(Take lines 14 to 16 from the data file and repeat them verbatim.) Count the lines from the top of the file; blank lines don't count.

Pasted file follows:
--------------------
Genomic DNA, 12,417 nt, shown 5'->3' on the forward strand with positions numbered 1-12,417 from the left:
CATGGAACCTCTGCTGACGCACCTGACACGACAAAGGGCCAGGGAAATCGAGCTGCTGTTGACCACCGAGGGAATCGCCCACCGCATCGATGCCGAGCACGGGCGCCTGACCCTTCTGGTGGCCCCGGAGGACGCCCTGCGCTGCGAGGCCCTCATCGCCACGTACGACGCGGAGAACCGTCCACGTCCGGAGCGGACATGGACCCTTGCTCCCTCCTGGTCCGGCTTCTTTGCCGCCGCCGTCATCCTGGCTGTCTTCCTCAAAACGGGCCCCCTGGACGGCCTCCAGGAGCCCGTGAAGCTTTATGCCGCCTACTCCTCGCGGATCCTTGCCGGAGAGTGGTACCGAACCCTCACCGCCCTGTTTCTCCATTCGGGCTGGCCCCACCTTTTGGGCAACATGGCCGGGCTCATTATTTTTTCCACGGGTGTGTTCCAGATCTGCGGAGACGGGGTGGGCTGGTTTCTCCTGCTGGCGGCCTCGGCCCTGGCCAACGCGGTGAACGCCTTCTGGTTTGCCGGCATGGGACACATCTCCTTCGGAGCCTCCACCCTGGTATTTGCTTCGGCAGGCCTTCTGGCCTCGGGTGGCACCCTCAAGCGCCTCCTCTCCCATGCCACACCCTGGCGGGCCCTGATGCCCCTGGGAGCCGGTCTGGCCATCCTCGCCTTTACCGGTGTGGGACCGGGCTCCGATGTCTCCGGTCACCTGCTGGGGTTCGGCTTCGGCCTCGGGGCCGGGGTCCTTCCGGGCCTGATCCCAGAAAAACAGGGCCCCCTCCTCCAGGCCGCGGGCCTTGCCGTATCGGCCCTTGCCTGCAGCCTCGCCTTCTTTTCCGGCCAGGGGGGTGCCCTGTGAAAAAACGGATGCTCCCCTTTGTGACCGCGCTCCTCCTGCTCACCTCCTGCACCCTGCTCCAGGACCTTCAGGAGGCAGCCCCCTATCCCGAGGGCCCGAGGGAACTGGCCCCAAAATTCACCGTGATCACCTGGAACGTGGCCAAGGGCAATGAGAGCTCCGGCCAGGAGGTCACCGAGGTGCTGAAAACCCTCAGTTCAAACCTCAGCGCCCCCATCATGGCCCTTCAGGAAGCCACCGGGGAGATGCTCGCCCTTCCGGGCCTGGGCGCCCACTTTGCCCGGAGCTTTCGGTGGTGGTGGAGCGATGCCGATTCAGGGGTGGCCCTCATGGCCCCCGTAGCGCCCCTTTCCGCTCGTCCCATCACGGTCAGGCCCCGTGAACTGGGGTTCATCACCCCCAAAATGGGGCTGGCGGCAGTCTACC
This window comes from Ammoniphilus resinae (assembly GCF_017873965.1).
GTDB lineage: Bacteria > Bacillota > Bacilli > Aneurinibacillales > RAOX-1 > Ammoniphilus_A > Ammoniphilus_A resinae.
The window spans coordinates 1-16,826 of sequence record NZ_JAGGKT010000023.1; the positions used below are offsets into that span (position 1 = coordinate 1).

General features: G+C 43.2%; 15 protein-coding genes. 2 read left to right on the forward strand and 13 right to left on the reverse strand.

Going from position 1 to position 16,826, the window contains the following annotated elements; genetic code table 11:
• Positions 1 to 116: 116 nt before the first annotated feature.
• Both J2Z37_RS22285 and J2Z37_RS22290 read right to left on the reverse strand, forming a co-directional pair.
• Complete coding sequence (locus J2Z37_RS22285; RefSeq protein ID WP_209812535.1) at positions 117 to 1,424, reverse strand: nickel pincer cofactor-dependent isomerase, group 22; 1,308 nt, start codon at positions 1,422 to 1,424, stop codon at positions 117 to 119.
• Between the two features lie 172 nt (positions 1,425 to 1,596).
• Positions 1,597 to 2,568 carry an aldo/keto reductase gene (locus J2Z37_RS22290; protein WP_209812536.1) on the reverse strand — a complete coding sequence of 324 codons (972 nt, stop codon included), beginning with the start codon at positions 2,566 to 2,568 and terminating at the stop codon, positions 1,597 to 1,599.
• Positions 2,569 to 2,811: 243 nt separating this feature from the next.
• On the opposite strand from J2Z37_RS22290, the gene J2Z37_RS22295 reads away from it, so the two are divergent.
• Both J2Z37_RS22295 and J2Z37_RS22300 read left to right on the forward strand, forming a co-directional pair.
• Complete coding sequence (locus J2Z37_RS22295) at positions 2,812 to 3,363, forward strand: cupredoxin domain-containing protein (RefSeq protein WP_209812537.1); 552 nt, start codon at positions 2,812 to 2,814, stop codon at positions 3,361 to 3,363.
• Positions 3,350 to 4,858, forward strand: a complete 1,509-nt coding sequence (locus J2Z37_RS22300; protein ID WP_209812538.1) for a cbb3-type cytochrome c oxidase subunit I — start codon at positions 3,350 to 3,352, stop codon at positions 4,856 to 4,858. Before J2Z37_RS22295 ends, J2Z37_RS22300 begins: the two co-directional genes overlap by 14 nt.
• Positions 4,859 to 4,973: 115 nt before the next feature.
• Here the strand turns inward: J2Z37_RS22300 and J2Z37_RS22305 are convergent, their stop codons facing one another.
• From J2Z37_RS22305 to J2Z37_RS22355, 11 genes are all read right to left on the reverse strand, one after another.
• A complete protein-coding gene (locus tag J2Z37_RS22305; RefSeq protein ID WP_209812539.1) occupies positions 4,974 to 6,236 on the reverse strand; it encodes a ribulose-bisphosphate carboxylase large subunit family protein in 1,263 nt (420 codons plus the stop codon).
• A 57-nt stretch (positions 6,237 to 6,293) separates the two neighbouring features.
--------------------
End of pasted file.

• On the opposite strand from J2Z37_RS22290, the gene J2Z37_RS22295 reads away from it, so the two are divergent.
• Both J2Z37_RS22295 and J2Z37_RS22300 read left to right on the forward strand, forming a co-directional pair.
• Complete coding sequence (locus J2Z37_RS22295) at positions 2,812 to 3,363, forward strand: cupredoxin domain-containing protein (RefSeq protein WP_209812537.1); 552 nt, start codon at positions 2,812 to 2,814, stop codon at positions 3,361 to 3,363.